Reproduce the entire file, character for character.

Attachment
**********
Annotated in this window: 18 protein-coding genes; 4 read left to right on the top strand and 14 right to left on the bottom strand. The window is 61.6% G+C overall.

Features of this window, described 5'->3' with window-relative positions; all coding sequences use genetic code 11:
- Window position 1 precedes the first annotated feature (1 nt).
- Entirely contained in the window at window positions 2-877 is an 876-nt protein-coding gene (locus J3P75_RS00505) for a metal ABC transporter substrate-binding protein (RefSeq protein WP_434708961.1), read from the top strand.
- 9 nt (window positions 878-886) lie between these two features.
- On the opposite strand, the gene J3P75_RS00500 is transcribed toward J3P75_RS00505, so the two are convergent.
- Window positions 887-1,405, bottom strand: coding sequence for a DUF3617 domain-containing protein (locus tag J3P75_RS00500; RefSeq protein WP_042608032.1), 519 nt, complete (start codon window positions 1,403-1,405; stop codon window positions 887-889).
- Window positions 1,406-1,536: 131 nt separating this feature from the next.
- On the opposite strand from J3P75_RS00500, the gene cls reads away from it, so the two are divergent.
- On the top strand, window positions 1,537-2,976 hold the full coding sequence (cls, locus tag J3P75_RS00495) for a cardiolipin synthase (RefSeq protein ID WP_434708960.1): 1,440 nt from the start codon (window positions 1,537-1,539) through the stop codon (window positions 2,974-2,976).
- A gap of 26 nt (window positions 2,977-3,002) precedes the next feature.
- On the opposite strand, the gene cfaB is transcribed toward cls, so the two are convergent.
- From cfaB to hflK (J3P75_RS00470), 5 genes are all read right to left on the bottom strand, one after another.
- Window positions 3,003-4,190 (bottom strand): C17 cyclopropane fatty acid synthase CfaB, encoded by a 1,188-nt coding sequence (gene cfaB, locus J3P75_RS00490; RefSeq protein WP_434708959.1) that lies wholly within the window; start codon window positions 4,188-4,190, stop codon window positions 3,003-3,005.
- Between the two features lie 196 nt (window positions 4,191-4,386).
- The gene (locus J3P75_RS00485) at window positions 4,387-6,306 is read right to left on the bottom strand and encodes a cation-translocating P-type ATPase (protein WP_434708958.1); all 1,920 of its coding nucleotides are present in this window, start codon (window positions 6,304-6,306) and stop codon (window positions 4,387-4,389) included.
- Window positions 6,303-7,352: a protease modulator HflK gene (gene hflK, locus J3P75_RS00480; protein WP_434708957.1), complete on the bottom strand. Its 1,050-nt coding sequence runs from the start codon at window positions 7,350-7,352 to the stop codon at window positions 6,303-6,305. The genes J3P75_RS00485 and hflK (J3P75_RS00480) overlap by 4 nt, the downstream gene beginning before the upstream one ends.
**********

Annotated in this window: 18 protein-coding genes; 4 read left to right on the top strand and 14 right to left on the bottom strand. The window is 61.6% G+C overall.

Features of this window, described 5'->3' with window-relative positions; all coding sequences use genetic code 11:
- Window position 1 precedes the first annotated feature (1 nt).
- Entirely contained in the window at window positions 2-877 is an 876-nt protein-coding gene (locus J3P75_RS00505) for a metal ABC transporter substrate-binding protein (RefSeq protein WP_434708961.1), read from the top strand.
- 9 nt (window positions 878-886) lie between these two features.
- On the opposite strand, the gene J3P75_RS00500 is transcribed toward J3P75_RS00505, so the two are convergent.
- Window positions 887-1,405, bottom strand: coding sequence for a DUF3617 domain-containing protein (locus tag J3P75_RS00500; RefSeq protein WP_042608032.1), 519 nt, complete (start codon window positions 1,403-1,405; stop codon window positions 887-889).
- Window positions 1,406-1,536: 131 nt separating this feature from the next.
- On the opposite strand from J3P75_RS00500, the gene cls reads away from it, so the two are divergent.
- On the top strand, window positions 1,537-2,976 hold the full coding sequence (cls, locus tag J3P75_RS00495) for a cardiolipin synthase (RefSeq protein ID WP_434708960.1): 1,440 nt from the start codon (window positions 1,537-1,539) through the stop codon (window positions 2,974-2,976).
- A gap of 26 nt (window positions 2,977-3,002) precedes the next feature.
- On the opposite strand, the gene cfaB is transcribed toward cls, so the two are convergent.
- From cfaB to hflK (J3P75_RS00470), 5 genes are all read right to left on the bottom strand, one after another.
- Window positions 3,003-4,190 (bottom strand): C17 cyclopropane fatty acid synthase CfaB, encoded by a 1,188-nt coding sequence (gene cfaB, locus J3P75_RS00490; RefSeq protein WP_434708959.1) that lies wholly within the window; start codon window positions 4,188-4,190, stop codon window positions 3,003-3,005.
- Between the two features lie 196 nt (window positions 4,191-4,386).
- The gene (locus J3P75_RS00485) at window positions 4,387-6,306 is read right to left on the bottom strand and encodes a cation-translocating P-type ATPase (protein WP_434708958.1); all 1,920 of its coding nucleotides are present in this window, start codon (window positions 6,304-6,306) and stop codon (window positions 4,387-4,389) included.
- Window positions 6,303-7,352: a protease modulator HflK gene (gene hflK, locus J3P75_RS00480; protein WP_434708957.1), complete on the bottom strand. Its 1,050-nt coding sequence runs from the start codon at window positions 7,350-7,352 to the stop codon at window positions 6,303-6,305. The genes J3P75_RS00485 and hflK (J3P75_RS00480) overlap by 4 nt, the downstream gene beginning before the upstream one ends.